“I really think this whole area, Daytona Beach, is hopping again,” she said, following an interview that she hoped would lead to a job in reservations or customer service. “I think the Hilton is a classy, sophisticated hotel, with a great feel to it. I think it would be a great hotel to work for.

“There should be hundreds of people here,” she said. “I don’t know why there aren’t.”

Indeed, business is booming at Volusia County hotels this summer, with occupancy and tourism bed-tax collections topping the destination’s performance for pre-COVID 2019.

Hisa Tamura, a guest services employee, rolls a guest's luggage to their car during check-out on Monday at the Hilton Daytona Beach Oceanfront Resort. The 744-room hotel, the largest in Daytona Beach, is among the Volusia County hotels struggling to hire workers as summer tourism is booming, a reflection of a national trend.

Tourism taxes climb:Collections for May reflect 52% jump over pre-pandemic May 2019

Help (really wanted):Volusia restaurants, hotels struggle to hire workers

 Yet many hotels are still struggling to hire employees to bolster workforces downsized by pandemic-related staff reductions a year ago.Only a trickle of applicants — a dozen or so — arrived over the first two hours of the Hilton’s job fair, a five-hour window for interviews about a wide range of jobs that included bartenders, cooks, front-deck supervisors, security officers, reservationists and other roles at the 744-room hotel, the largest in Daytona Beach.

“It’s really the whole gamut,” said Jordan White, the hotel’s Human Resources director. “Food and beverage, reservations, people support; it’s almost the whole hotel.”

To entice potential employees, the Hilton offered a perk to job fair applicants, a drawing to win a two-night stay at the hotel. Even so, the hallway outside the interview rooms in the hotel’s Grand Ballroom was quiet.

In greeting applicants, White also touted the hotel’s famed worldwide brand, its competitive wages and employee recognition programs and its standing as one of the marquee hotels on the World’s Most Famous Beach.

“More important is the people and the relationships that we build here,” she said.  

Potential job candidates participate in interviews for open positions at a recent job fair at the Hilton Daytona Beach Oceanfront Resort. “I think the Hilton is a classy, sophisticated hotel, with a great feel to it," said Jennifer Pickett, of Palm Coast, among the day's job applicants.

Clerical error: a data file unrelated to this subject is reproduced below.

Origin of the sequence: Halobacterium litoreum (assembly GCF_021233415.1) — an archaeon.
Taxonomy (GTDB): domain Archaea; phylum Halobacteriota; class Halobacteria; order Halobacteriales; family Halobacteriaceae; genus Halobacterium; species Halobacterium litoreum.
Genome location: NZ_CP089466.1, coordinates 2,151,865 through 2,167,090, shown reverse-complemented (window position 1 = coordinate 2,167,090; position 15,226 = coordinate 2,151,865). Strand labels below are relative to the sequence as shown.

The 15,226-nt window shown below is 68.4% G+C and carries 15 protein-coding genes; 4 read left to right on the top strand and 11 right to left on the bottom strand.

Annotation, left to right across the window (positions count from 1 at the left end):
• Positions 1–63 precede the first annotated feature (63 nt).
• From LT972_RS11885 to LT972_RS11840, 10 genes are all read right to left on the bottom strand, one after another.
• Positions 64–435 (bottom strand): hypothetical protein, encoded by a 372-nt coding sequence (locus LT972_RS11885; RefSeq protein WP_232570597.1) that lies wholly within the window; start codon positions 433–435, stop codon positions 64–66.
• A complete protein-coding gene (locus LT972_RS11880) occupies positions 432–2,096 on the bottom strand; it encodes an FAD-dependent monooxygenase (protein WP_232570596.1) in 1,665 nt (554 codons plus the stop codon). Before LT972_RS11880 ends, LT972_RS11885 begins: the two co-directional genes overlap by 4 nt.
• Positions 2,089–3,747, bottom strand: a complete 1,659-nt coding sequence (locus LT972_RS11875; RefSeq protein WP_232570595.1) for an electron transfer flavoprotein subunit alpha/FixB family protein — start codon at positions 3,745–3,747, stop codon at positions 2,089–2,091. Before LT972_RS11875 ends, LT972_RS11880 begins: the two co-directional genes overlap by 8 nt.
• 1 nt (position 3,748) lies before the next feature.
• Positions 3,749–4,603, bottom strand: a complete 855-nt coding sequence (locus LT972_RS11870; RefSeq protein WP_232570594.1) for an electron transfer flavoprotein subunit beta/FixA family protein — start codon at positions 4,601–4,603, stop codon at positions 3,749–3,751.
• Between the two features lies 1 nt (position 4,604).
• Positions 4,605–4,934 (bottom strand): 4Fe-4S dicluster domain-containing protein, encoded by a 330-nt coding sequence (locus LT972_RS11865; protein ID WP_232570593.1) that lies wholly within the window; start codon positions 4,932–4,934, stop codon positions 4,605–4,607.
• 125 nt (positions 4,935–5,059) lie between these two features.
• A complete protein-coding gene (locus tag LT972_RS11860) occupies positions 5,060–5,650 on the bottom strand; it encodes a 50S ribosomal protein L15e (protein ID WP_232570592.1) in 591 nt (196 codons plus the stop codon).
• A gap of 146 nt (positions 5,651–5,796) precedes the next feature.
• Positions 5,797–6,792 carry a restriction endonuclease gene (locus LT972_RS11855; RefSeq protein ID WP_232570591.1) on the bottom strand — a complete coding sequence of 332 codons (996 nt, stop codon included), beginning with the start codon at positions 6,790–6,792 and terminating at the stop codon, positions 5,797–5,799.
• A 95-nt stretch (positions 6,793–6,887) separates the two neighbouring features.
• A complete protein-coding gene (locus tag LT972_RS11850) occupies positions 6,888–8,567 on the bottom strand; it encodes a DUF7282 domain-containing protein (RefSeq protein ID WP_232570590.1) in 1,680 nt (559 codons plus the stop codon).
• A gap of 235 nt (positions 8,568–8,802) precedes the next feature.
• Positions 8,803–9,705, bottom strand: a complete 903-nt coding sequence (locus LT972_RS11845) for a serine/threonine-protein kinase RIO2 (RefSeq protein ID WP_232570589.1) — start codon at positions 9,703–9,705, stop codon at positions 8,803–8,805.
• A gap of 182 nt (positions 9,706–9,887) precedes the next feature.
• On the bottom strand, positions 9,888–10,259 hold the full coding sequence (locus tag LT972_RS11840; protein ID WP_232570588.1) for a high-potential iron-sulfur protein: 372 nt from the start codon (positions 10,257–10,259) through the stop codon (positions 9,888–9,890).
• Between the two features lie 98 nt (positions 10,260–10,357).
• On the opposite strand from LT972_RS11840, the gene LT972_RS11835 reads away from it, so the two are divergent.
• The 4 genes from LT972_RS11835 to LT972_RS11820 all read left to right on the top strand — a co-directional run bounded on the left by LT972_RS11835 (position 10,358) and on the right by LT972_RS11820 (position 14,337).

“There should be hundreds of people here,” she said. “I don’t know why there aren’t.”

‘It has to be better’: Job satisfaction low in hospitality industry

Despite all that, the Hilton is among the area hotels scrambling to fill open positions, a reflection of a national labor crisis that has hit the hotel and restaurant industry hard even as customers return in big numbers following the 2020 pandemic lockdowns.  

The reasons are tied to a variety of factors that include low wages, the availability of federal unemployment benefits and displaced workers who have moved on to other careers after losing jobs during the pandemic.

The impact of the latter is evident by the results of a newly released survey of more than 13,000 former hospitality workers by online employment-search firm Joblist. It shows that more than half of those workers did not want to return to the industry and more than

Gateway city: In spite of setbacks, Australia is determined to have a Singapore travel agreement by the end of the year. Photo / 123RF


In spite of the current state of the Transtasman bubble, Australia has said it is determined to open its borders to Singapore by the end of the year.

But what does this mean for New Zealand and other countries with adjacent safe travel agreements, such as the Cook Islands?

Speculation that a safe travel bubble with Singapore may be imminent was fuelled last week by Air New Zealand’s international flight scheduling update.

As well as a return to three flights a week for popular US ports – San Francisco, Honolulu and Los Angeles – Singapore saw a huge increase in capacity for Summer.

Auckland is scheduled to gain weekly flights to Changi Airport from October 31. By the end of November Christchurch Airport is set to gain five direct Singapore flights a week.

This huge uptick in capacity led many to believe the national carrier was jumping the gun.

Air New Zealand was quick to dismiss inside knowledge of a potential Singapore Bubble, saying that these flights were part of the extended ‘Maintaining International Air Connectivity’ MIAC programme.

Singapore Airlines say they remain flexible to 'meet the demand'. Photo / Supplied